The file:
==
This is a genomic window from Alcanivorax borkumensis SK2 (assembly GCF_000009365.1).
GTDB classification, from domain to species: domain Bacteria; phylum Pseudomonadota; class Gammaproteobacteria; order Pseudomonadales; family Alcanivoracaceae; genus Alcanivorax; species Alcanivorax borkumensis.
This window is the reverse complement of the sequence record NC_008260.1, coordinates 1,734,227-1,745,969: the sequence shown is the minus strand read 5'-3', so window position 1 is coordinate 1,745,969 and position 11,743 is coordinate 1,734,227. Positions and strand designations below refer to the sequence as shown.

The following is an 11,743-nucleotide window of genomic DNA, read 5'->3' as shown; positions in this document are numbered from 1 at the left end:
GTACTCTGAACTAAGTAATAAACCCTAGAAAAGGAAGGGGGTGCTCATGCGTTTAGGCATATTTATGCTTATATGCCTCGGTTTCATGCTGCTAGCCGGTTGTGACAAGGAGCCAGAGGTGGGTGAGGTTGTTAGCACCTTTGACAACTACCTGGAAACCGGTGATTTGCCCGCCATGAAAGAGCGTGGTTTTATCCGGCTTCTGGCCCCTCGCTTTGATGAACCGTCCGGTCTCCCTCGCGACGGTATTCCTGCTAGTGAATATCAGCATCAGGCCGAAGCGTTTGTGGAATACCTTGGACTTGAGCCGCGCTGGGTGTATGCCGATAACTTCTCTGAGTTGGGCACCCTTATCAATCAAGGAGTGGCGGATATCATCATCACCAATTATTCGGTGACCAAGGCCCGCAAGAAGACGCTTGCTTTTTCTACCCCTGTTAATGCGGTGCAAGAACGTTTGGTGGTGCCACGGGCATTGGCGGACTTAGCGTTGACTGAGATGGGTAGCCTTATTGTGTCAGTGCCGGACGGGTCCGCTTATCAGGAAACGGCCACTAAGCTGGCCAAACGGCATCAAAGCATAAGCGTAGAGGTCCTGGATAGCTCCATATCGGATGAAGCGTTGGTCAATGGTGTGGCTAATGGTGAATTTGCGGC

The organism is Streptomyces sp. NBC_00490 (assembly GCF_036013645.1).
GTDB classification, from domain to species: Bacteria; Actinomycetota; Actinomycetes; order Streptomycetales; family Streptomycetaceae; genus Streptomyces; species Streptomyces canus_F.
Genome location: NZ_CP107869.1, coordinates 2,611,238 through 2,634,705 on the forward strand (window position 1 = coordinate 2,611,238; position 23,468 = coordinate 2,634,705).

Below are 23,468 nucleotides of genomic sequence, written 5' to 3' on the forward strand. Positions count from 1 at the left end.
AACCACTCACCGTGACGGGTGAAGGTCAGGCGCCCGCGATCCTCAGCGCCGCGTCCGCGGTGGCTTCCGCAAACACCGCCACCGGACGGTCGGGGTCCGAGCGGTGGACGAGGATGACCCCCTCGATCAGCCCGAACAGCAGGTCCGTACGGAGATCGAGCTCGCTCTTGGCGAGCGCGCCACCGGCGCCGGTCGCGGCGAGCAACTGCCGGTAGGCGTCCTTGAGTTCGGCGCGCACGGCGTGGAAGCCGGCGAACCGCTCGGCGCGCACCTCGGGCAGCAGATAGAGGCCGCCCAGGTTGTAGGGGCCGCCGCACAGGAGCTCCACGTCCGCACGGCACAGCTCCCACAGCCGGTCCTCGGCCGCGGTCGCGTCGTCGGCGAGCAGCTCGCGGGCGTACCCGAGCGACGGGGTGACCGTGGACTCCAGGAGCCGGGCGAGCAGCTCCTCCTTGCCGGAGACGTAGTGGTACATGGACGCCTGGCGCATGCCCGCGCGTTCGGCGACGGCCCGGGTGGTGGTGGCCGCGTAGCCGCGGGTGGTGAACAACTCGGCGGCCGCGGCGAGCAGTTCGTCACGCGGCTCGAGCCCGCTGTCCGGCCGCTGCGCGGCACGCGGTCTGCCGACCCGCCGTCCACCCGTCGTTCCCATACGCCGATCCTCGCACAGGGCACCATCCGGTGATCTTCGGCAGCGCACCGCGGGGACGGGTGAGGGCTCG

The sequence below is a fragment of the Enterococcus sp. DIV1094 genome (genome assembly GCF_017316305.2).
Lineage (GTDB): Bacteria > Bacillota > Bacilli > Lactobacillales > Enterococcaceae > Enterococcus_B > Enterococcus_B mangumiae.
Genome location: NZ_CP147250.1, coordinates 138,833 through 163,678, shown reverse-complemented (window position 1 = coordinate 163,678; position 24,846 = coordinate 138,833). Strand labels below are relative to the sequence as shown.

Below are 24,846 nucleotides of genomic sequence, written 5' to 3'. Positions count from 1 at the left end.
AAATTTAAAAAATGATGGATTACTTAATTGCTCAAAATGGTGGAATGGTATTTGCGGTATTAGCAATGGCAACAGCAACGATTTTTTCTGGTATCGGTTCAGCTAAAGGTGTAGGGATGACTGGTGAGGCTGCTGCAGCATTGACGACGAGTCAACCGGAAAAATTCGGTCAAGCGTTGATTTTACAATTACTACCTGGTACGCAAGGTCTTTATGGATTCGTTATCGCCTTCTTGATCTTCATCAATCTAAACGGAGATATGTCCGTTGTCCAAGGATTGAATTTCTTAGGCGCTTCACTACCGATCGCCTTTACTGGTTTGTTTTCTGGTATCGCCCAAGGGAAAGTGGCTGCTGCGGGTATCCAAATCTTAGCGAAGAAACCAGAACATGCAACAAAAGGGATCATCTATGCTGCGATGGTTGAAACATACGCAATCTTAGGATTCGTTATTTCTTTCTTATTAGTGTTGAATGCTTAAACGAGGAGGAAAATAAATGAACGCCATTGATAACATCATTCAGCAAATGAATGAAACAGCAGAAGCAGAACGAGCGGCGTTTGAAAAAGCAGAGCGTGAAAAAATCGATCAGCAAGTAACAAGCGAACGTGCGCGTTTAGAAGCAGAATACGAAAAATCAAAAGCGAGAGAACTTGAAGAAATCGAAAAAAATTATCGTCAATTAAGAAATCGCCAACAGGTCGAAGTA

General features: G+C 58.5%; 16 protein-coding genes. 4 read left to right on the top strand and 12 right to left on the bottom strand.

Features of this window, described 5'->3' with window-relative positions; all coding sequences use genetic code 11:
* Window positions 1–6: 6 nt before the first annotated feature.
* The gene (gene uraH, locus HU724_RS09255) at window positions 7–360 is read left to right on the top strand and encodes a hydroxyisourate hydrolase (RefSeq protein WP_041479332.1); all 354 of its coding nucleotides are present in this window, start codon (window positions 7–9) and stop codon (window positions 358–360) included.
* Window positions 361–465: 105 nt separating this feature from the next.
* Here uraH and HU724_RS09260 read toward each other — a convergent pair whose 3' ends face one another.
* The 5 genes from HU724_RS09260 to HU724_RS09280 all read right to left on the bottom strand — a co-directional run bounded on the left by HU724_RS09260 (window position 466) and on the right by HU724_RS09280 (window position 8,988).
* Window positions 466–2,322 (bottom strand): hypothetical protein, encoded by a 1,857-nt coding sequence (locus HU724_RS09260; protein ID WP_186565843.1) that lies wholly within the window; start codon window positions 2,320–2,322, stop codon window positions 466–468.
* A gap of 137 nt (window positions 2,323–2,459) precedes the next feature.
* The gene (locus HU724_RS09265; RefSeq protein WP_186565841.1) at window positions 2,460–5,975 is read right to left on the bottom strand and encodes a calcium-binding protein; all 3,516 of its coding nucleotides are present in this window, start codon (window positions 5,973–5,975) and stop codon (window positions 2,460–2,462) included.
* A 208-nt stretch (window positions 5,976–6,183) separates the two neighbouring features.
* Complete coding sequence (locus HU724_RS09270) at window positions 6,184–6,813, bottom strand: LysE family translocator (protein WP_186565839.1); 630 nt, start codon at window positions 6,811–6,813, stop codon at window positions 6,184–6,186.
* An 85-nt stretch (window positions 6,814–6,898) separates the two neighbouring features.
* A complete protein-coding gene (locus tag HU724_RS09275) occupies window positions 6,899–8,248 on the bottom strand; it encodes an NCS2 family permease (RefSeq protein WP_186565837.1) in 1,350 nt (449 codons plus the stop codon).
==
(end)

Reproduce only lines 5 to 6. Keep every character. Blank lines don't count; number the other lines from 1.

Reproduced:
GTACTCTGAACTAAGTAATAAACCCTAGAAAAGGAAGGGGGTGCTCATGCGTTTAGGCATATTTATGCTTATATGCCTCGGTTTCATGCTGCTAGCCGGTTGTGACAAGGAGCCAGAGGTGGGTGAGGTTGTTAGCACCTTTGACAACTACCTGGAAACCGGTGATTTGCCCGCCATGAAAGAGCGTGGTTTTATCCGGCTTCTGGCCCCTCGCTTTGATGAACCGTCCGGTCTCCCTCGCGACGGTATTCCTGCTAGTGAATATCAGCATCAGGCCGAAGCGTTTGTGGAATACCTTGGACTTGAGCCGCGCTGGGTGTATGCCGATAACTTCTCTGAGTTGGGCACCCTTATCAATCAAGGAGTGGCGGATATCATCATCACCAATTATTCGGTGACCAAGGCCCGCAAGAAGACGCTTGCTTTTTCTACCCCTGTTAATGCGGTGCAAGAACGTTTGGTGGTGCCACGGGCATTGGCGGACTTAGCGTTGACTGAGATGGGTAGCCTTATTGTGTCAGTGCCGGACGGGTCCGCTTATCAGGAAACGGCCACTAAGCTGGCCAAACGGCATCAAAGCATAAGCGTAGAGGTCCTGGATAGCTCCATATCGGATGAAGCGTTGGTCAATGGTGTGGCTAATGGTGAATTTGCGGC

The organism is Streptomyces sp. NBC_00490 (assembly GCF_036013645.1).